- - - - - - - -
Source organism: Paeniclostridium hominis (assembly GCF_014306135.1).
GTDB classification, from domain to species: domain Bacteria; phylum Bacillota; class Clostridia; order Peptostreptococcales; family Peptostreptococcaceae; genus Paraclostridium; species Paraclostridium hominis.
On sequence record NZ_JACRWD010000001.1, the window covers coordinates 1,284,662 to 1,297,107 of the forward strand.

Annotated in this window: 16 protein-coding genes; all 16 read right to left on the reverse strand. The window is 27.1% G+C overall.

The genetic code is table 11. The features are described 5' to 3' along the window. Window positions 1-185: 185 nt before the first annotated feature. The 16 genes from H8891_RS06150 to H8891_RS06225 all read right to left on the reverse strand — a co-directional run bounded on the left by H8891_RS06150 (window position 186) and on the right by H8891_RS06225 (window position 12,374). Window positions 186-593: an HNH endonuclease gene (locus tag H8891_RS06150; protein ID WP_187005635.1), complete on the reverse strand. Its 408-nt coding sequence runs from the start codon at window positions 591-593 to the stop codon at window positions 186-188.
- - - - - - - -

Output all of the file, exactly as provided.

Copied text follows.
Source organism: Paeniclostridium hominis (assembly GCF_014306135.1).
GTDB classification, from domain to species: domain Bacteria; phylum Bacillota; class Clostridia; order Peptostreptococcales; family Peptostreptococcaceae; genus Paraclostridium; species Paraclostridium hominis.
On sequence record NZ_JACRWD010000001.1, the window covers coordinates 1,284,662 to 1,297,107 of the forward strand.

Annotated in this window: 16 protein-coding genes; all 16 read right to left on the reverse strand. The window is 27.1% G+C overall.

The genetic code is table 11. The features are described 5' to 3' along the window. Window positions 1-185: 185 nt before the first annotated feature. The 16 genes from H8891_RS06150 to H8891_RS06225 all read right to left on the reverse strand — a co-directional run bounded on the left by H8891_RS06150 (window position 186) and on the right by H8891_RS06225 (window position 12,374). Window positions 186-593: an HNH endonuclease gene (locus tag H8891_RS06150; protein ID WP_187005635.1), complete on the reverse strand. Its 408-nt coding sequence runs from the start codon at window positions 591-593 to the stop codon at window positions 186-188.